Friday, January 25, 2013

The metaphor of 'difference between rotation and revolution'- III

Many parents  are not very concerned  about whether their children learn anything or not so long as they score marks in exams. For instance, a child solved a problem by the wrong method but got the right answer by fluke because of the particular combination of numbers used. I wanted to correct the error but the mother was happy that her son had got the correct answer and moved on to the next problem. The tragedy is that exactly the same problem from the textbook will come for the exam, the child will solve it using the wrong method, get full marks and everyone will be happy. So the child will never learn what the error was. This will have consequences in higher classes.

The topics covered seem to be a lot lesser than what I seem to remember. Of course one must remember what one professor told his students when they asked him what he  would cover during the term - 'It is not about what I cover but about what you discover.' But with the methods of teaching and learning that I see, I am not sure how much students discover. For example, students are asked to memorise the scientific names of various creatures or the atomic numbers of various elements. Parrots could do that. ( Actual exam questions: 1.The scientific name for saffron is___ 2.An element with 15 protons, 15 electrons and 16 neutrons is_______) Hardly any time is spent explaining the Scientific Method.  Most Indians graduating from their 12th standard in the high schools of India don’t know what science is.

Studying to learn  and studying to score marks in exams are two different things. In an ideal world the two approaches should coincide but we live in a messy world. The good schools achieve a decent balance between the two objectives. But in the majority of schools (especially in Tamil Nadu from what I can see) the emphasis seems to be on maximizing the marks scored in tests irrespective of whether the student has actually learnt something.

Over the years, there has been considerable marks inflation. I often hear about absurd cut-off marks for admission in various colleges. I studied with many super-brains at various levels and I keep wondering whether so many of these students are so much better than them. It seems improbable.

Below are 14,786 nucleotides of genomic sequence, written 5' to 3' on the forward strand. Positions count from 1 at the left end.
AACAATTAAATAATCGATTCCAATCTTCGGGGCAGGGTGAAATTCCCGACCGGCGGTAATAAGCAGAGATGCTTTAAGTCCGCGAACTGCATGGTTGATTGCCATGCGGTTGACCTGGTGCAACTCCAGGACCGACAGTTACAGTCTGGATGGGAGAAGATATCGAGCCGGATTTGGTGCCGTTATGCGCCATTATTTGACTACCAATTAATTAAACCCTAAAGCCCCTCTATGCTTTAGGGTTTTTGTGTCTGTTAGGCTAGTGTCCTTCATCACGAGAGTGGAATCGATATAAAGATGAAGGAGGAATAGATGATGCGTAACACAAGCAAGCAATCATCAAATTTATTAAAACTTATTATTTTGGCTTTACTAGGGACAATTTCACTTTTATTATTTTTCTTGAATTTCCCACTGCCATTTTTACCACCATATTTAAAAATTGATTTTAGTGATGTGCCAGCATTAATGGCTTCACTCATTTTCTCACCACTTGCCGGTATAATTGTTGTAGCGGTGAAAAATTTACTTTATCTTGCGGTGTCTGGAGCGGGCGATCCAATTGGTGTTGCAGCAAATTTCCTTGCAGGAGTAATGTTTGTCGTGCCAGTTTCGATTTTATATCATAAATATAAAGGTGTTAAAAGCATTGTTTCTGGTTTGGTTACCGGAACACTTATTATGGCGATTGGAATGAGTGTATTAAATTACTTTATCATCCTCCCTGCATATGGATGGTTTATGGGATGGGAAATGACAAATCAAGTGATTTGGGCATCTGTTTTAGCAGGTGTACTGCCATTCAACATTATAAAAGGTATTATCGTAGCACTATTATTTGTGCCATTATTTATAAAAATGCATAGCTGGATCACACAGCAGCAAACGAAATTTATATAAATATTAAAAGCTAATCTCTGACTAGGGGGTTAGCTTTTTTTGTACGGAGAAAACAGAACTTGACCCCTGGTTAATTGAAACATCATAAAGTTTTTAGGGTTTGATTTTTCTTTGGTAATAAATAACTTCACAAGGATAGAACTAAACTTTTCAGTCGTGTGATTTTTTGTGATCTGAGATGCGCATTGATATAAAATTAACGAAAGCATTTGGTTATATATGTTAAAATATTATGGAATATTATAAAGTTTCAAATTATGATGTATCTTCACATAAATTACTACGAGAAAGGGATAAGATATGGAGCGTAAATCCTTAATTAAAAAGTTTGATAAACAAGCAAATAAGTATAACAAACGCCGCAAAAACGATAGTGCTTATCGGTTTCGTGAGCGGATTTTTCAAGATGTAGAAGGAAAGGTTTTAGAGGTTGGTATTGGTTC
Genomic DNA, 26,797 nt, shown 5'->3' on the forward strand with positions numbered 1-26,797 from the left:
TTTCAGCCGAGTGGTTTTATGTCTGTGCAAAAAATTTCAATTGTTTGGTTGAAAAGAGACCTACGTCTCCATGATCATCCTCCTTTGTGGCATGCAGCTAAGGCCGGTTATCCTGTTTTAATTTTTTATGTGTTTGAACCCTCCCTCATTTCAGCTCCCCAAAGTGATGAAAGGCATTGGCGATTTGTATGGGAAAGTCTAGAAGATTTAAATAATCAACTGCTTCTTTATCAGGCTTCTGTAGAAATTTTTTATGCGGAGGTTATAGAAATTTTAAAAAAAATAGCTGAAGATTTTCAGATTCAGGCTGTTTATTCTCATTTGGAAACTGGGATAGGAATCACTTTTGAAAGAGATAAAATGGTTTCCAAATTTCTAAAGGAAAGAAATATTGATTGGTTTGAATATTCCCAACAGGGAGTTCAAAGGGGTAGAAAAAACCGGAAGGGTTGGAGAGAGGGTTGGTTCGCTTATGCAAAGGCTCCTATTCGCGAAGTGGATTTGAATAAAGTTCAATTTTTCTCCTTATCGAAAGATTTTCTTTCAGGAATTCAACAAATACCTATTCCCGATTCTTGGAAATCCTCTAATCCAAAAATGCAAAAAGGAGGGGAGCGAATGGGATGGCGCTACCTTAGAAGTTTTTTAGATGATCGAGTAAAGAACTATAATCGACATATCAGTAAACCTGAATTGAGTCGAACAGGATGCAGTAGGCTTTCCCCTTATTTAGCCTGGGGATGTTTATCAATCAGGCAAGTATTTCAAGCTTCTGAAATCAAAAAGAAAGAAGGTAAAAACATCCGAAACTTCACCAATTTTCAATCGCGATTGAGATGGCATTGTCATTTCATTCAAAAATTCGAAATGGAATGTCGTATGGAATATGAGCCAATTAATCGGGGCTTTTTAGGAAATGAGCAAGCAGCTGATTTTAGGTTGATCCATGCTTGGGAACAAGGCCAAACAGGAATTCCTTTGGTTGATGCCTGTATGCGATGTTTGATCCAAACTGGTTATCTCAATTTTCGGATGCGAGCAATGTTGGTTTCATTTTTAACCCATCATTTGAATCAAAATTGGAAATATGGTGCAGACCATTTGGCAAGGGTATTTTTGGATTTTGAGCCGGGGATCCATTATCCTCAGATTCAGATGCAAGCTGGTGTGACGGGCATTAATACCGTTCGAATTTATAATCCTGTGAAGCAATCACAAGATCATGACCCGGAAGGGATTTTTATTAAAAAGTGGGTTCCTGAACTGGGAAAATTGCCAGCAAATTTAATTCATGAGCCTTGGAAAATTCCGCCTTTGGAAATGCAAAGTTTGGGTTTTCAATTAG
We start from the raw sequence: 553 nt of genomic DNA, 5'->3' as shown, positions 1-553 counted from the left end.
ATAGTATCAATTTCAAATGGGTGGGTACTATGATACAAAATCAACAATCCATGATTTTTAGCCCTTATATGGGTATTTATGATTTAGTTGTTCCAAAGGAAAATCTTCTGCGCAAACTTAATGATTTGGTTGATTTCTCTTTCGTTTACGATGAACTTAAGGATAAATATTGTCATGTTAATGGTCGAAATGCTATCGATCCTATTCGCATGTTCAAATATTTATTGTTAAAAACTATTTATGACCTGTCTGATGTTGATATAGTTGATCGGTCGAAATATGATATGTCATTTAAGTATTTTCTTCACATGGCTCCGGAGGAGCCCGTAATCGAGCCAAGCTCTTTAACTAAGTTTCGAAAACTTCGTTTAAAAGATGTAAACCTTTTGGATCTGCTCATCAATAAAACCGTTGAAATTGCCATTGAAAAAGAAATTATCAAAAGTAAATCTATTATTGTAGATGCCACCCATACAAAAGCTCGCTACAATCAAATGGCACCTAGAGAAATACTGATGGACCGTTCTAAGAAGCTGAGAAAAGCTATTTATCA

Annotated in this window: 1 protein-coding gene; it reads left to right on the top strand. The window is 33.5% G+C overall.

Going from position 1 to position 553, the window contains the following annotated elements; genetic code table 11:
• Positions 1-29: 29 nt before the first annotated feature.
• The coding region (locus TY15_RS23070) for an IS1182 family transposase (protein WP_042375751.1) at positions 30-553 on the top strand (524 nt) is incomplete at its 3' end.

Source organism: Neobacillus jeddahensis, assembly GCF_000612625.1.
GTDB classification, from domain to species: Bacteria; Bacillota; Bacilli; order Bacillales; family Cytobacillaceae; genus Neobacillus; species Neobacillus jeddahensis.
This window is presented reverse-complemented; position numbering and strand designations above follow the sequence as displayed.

The libaral marking may havee been an effort to reduce stress on students but it may be having the opposite effect because in spite of doing well in the exams, they have to sweat over college admmission. I have heard students say that it is no use studying hard because they are still not sure of getting admission in good colleges. (Again the conflation of studies and marks.) The liberal marking may be detrimental to students. In this interesting course introduction, a professor at Yale University explains why he is strict in awarding grades.

Whenever multifaceted, amorphous concepts are sought to be measured along a linear scale, some information is sure to be lost. This problem happens when there is excessive focus on marks. For example, the ability to write grammatically correct sentences and arrange them properly so as to express one's thoughts clearly is an important skill which the marks don't tell you anything about.I don't think enough attention is being paid to developing the writing abilities of students.

However highly qualified you are, it is an advantage to to be able to write clearly in the language that the person at the receiving end is able to understand. In many bussines situations, this happens to be English due to historical reasons, what economists call a path dependant process. (Here is an account of an attempt to create the perfect language. I am sure it handles these emotions better than English.) I was surprised to see that in the previous school Sujit studied in, the students were asked to memorise some essays that had been dictated to them and the students were asked to vomit out one of these essays during the exams.

It seems to be a fashion these days for students to attend tuitions. When I was a student, only the weak students went for tuitions but now everybody goes for tuitions. It seems to have got into the heads of students that attending tuitions is essential for scoring marks in exams. (Again the conflation of marks with learning.)

These tuition centres know the patterns of questions in various exam papers and they make the students do just those types of questions. The students score well in the exams and both they and the parents are happy. Little actual learning takes place. If you ask the students the same questions in a different form, they will struggle to answer.

PS: Here is a chat with Salman Khan of Khan Academies at Google and here is an earlier talk he gave at Google.

PPS:  Finnish education system

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